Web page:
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YELL-ing into Richmond's future

Program aims to foster students' entrepreneurial spirit and skills
Planning to nurture a group of young entrepreneurs with their YELL program in three public school districts, including Richmond, are (from left) Punit Dhillon, Rattan Bagga and Richmond’s Amit Sandhu, a McNair grad who is CEO of his family’s development firm, Ampri Group.

Some lessons can't be learned strictly from a book, especially when it comes to being a budding entrepreneur.

That's the push behind a program called YELL (Young Entrepreneur Leadership Launchpad) that still has some seats available for Grade 11 and 12 students in Richmond for the coming school year.

"Basically, what we're trying to do is create an ecosystem where students not only learn from educators, but also from mentors in the business community," said former McNair secondary and SFU business grad Amit Sandhu, who, along with two business colleagues - Rattan Bagga, CEO of New World Foods and Punit Dhillon, CEO of OnoSec Medical - founded the non-profit organization last year.

"We want to provide different views on careers for students who get to do this in a hands-on, collaborative and multidisciplinary way," Sandhu said, adding the overall goal is to tie together their school studies with their time at YELL, which earns them credits toward graduation and to produce a business plan of their choosing.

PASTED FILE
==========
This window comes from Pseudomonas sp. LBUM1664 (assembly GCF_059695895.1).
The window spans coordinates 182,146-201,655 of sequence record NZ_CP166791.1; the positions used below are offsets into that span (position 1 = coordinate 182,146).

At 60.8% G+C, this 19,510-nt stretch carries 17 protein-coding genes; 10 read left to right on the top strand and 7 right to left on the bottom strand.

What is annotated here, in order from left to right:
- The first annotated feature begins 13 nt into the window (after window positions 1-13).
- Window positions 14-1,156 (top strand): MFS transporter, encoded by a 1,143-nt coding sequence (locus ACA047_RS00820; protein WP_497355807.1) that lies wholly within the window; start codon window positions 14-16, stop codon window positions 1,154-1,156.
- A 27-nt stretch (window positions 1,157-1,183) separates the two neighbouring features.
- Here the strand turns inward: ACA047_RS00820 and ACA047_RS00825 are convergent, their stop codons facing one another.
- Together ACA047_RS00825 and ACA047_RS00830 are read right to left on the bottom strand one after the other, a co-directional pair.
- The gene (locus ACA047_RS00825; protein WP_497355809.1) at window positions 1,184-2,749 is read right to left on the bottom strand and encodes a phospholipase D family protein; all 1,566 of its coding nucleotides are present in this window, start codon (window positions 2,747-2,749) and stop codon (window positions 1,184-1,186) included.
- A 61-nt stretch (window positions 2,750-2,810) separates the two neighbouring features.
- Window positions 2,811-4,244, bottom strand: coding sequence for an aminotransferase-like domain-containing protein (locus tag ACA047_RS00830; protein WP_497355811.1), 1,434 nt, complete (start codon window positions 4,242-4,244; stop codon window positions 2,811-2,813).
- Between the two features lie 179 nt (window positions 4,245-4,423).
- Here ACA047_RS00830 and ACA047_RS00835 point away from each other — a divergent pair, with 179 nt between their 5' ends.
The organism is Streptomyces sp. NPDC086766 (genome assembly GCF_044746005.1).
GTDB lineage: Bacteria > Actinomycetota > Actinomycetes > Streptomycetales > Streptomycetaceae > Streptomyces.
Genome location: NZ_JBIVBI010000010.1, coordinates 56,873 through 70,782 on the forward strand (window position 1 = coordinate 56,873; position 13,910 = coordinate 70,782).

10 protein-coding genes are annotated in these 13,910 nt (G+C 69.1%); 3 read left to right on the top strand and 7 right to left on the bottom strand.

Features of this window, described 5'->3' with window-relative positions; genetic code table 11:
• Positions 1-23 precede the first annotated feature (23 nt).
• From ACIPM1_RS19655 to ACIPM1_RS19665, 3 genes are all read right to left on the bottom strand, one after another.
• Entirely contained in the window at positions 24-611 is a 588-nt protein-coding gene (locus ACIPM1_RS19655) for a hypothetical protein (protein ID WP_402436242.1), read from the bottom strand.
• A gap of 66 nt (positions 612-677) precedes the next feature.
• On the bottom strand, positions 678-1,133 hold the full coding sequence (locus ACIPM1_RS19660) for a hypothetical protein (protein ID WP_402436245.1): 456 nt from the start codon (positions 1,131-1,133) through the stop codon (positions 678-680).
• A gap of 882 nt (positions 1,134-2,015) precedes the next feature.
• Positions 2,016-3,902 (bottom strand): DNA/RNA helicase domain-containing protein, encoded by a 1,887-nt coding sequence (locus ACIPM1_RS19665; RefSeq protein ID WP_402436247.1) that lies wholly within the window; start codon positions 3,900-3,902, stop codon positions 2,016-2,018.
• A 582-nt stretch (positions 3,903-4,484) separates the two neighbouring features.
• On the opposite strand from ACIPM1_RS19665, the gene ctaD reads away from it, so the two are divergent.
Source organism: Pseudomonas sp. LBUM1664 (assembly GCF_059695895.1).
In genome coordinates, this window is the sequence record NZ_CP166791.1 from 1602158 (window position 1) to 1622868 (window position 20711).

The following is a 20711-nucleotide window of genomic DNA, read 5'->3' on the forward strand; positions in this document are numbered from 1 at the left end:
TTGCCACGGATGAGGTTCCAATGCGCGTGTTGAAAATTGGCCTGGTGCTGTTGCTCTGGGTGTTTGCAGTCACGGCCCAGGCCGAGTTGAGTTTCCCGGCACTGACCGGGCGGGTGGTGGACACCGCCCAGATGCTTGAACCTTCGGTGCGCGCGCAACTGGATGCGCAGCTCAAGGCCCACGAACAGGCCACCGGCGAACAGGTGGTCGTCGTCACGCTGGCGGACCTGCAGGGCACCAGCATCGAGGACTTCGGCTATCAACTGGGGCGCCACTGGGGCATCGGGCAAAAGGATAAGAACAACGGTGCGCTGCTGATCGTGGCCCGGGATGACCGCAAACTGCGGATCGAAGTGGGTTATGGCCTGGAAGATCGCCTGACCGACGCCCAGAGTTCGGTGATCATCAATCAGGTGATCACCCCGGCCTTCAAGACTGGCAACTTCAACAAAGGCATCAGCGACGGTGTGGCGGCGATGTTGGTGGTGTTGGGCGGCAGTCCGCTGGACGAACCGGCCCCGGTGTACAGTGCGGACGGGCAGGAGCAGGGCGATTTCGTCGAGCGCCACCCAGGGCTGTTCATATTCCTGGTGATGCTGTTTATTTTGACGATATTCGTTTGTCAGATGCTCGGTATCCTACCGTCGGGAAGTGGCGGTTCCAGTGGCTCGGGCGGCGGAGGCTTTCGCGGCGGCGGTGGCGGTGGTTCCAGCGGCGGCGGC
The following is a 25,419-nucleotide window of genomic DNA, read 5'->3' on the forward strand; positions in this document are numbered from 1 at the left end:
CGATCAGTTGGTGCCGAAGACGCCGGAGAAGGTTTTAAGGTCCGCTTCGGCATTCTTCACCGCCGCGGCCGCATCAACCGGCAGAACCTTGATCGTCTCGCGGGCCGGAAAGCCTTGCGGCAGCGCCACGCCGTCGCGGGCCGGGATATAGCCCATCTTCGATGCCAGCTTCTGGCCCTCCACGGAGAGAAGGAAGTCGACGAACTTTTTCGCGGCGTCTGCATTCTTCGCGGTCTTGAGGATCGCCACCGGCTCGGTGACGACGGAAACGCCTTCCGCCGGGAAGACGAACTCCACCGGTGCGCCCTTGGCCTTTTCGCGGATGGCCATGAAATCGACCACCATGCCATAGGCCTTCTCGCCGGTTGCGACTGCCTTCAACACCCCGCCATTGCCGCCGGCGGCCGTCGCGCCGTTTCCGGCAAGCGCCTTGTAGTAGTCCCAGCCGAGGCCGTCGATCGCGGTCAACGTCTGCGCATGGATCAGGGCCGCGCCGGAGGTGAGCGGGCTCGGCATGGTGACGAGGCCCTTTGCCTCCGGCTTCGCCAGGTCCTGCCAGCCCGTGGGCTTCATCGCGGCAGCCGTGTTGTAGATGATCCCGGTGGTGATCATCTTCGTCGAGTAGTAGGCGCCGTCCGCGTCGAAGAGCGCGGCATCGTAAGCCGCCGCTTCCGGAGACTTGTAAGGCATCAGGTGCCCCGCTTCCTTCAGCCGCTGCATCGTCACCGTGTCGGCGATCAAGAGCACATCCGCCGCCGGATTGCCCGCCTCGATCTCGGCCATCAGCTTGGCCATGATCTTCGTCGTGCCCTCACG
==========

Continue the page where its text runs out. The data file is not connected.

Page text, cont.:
Sandhu said he values the mentorship model of learning, one he experienced while climbing up the ranks to become CEO of his family-owned real estate development and investment business, Ampri Group.

"My father, and my uncles, I had all these people to rely on and look up to and see how they handled themselves through business and starting new ventures," he said. "I was fortunate enough to have that."

Sandhu said he wants to make a bigger impact by helping others gain new skills, explore different opportunities and turn them from "job takers to job makers."

The basis of the program is to instil in the students that entrepreneurship is a way of thinking.

"It's a foundational skill that all students should have, regardless if they are going into the sciences, arts or other fields," Sandhu said. "Everyone can use entrepreneurial

thinking." The program consists of nine, weekly two and a half hour sessions starting at the outset of the school year, and an "Idea Incubator" phase beginning in January, when students write business plans and prepare for presentations.

"It's everything from business law and marketing, to branding and communication skills," Sandhu said, adding half of the time the content is delivered by a teacher at Hugh Boyd secondary where YELL will be located. School districts in West Vancouver and Coquitlam have also signed on to the program and are already oversubscribed.

The remaining class time is dedicated to a local business person - who will serve as the session's guest speaker - and a chance for the students to take part in a workshop.

When the students enter the second phase of the program in January they are joined by a mentor - a leading member of the local business community.

"They work alongside that person and get guidance for their business plan on an idea they are personally passionate about," Sandhu said.

With the current labour dispute in the public school system threatening to carry over to the coming school year, Sandhu said YELL has adjusted its start dates in West Vancouver and Coquiltam, pushing them back by two weeks.

While there has not been a change to the Richmond schedule, plans are to remain flexible. Those plans are then entered in a competition in April called the Venture Challenge.

To apply for the remaining seats in Richmond, visit and click on the apply tab at the top of the page for the Richmond registration link.